Federal Agency Dismisses Complaint Against Kings Beach Project
August 22, 2011
The Federal Highway Administration dismissed a complaint recently against the Kings Beach Commercial Core Improvement Project in Placer County.
“The agency’s ruling is important, because it removes a cloud hanging over a project that is vital to the future of Kings Beach,” Supervisor Jennifer Montgomery said. “We knew the complaint was without merit, and were glad to see the Federal Highway Administration agree with us.”
Supervisor Montgomery represents North Lake Tahoe on the Placer County Board of Supervisors.
The project’s goals include improving the clarity of Lake Tahoe’s water by reducing pollutants in stormwater runoff; providing better, safer pedestrian and bicycle access; and enhancing the character of the community’s business district. The project will revitalize a 1.1-mile section of State Route 28 through the heart of Kings Beach on Lake Tahoe’s North Shore.
Work on the first phase of the project began this summer. The first phase is focused on the installation of traffic circles, speed humps and other neighborhood traffic-calming improvements that the community has supported strongly.
The Placer County Public Works Department is the lead agency on the project. It is working with a long list of partner agencies, including the Federal Highway Administration (FHWA) and California Department of Transportation.
Filed by the California League of United Latin American Citizens, the complaint alleged that the project would have a negative impact on the community’s Hispanic residents, particularly those who live in and near the project area.
Brenda F. Armstead, the FHWA’s director of investigations and adjudications, issued the federal agency’s decision to dismiss the complaint in a seven-page letter to Caltrans.
The letter says the FHWA’s investigation found no evidence to support the complaint. “This concludes processing of this complaint and no further action will be taken by the FHWA,” Armstead said.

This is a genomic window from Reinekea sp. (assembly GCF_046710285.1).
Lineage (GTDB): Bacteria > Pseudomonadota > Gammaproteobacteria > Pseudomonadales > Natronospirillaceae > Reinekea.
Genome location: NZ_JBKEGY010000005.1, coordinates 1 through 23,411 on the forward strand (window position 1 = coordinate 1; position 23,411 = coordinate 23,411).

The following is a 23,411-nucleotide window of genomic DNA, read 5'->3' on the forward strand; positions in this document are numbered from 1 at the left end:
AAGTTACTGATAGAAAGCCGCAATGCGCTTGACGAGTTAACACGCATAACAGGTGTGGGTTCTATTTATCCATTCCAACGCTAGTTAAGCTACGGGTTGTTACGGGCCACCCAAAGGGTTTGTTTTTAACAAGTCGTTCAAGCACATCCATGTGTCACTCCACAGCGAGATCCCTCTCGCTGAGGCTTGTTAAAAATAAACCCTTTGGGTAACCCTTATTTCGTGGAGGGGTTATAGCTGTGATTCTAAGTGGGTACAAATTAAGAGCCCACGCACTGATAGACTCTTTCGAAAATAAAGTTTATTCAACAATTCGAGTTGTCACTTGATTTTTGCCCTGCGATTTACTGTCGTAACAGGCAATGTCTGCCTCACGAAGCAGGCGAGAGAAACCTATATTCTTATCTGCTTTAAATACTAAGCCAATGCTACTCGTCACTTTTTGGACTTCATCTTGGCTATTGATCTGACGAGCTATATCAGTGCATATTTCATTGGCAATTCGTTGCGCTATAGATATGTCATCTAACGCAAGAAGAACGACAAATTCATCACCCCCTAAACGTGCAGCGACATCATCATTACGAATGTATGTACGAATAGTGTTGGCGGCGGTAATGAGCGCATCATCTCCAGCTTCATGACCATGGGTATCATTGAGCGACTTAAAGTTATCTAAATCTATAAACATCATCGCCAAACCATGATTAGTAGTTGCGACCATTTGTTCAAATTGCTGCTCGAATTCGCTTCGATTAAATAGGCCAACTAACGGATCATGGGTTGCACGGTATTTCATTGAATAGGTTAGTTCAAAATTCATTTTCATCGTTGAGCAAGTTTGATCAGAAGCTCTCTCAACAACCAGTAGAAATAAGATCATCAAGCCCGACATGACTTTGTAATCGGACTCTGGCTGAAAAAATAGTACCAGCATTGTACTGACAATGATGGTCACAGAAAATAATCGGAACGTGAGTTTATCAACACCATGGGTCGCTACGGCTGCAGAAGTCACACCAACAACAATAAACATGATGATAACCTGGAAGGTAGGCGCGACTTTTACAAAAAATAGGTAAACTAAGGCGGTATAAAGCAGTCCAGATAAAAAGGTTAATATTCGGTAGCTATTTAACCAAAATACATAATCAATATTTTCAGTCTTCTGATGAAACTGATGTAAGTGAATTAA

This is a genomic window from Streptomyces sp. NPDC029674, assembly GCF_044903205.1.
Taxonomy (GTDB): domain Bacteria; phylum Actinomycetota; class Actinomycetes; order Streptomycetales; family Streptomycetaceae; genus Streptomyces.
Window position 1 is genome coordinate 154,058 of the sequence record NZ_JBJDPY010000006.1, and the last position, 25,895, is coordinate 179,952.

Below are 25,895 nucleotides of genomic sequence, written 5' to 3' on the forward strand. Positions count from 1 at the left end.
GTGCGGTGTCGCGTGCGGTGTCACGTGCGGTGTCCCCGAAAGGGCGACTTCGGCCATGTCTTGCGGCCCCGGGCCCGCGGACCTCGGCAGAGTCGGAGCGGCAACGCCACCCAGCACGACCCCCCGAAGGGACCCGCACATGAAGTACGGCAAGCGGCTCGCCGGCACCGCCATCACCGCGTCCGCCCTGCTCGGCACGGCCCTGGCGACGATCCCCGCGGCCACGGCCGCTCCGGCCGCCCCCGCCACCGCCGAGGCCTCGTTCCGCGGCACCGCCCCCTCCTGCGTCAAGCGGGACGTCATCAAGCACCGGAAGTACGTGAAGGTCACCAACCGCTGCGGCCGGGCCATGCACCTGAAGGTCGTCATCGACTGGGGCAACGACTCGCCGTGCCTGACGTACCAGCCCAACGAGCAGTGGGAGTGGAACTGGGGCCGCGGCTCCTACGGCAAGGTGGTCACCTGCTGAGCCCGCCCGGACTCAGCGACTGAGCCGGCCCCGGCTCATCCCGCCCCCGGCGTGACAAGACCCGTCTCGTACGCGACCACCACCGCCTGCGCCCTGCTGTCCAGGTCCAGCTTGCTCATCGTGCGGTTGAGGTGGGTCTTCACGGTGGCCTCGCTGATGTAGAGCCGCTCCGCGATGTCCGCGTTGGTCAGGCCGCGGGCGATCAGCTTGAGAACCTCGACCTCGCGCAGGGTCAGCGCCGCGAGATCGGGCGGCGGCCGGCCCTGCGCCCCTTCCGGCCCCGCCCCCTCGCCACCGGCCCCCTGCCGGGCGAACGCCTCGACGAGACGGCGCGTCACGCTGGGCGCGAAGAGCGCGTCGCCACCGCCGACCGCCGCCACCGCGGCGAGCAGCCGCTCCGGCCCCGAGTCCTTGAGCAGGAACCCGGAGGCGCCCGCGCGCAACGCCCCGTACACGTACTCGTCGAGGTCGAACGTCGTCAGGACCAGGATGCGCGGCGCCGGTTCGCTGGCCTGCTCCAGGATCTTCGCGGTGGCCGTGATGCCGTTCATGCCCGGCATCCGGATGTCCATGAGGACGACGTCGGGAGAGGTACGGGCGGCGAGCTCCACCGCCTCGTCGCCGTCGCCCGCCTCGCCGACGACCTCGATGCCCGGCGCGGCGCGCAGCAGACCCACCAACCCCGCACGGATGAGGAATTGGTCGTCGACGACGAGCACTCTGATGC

Caltrans was named in the complaint because the FHWA had delegated oversight of the project to the state agency.
“From the beginning, Placer County’s goal was to develop a project that would benefit all of Kings Beach, including the business district, residents in nearby neighborhoods and tourists who visit the community,” said Supervisor Montgomery. “Our commitment to protecting the community is the reason the project’s first phase is focused on the traffic-calming improvements.”
The Public Works Department’s partners on the $48 million include the FHWA, Caltrans, the Placer County Redevelopment Agency, Tahoe Regional Planning Agency, North Lake Tahoe Resort Association, U.S. Forest Service, California Tahoe Conservancy and North Tahoe Business Association.
The project will change the highway from a four-lane thoroughfare with traffic signals to a three-lane roadway with roundabouts. The change will provide more room for sidewalks and bike lanes.
Numerous public meetings and substantial public input led to approval of the thee-lane hybrid alternative.
The project will help improve water quality by reducing the flow of sediment from the commercial core area into the lake.
The 1,800- page draft environmental impact document for the project was released by Placer County in the spring of 2007. After a public comment period and multiple public meetings and workshops, the county received 500 pages of comments. Those comments and the responses were incorporated into the final document, which totaled 3,200 pages and was approved by the Board of Supervisors in 2008.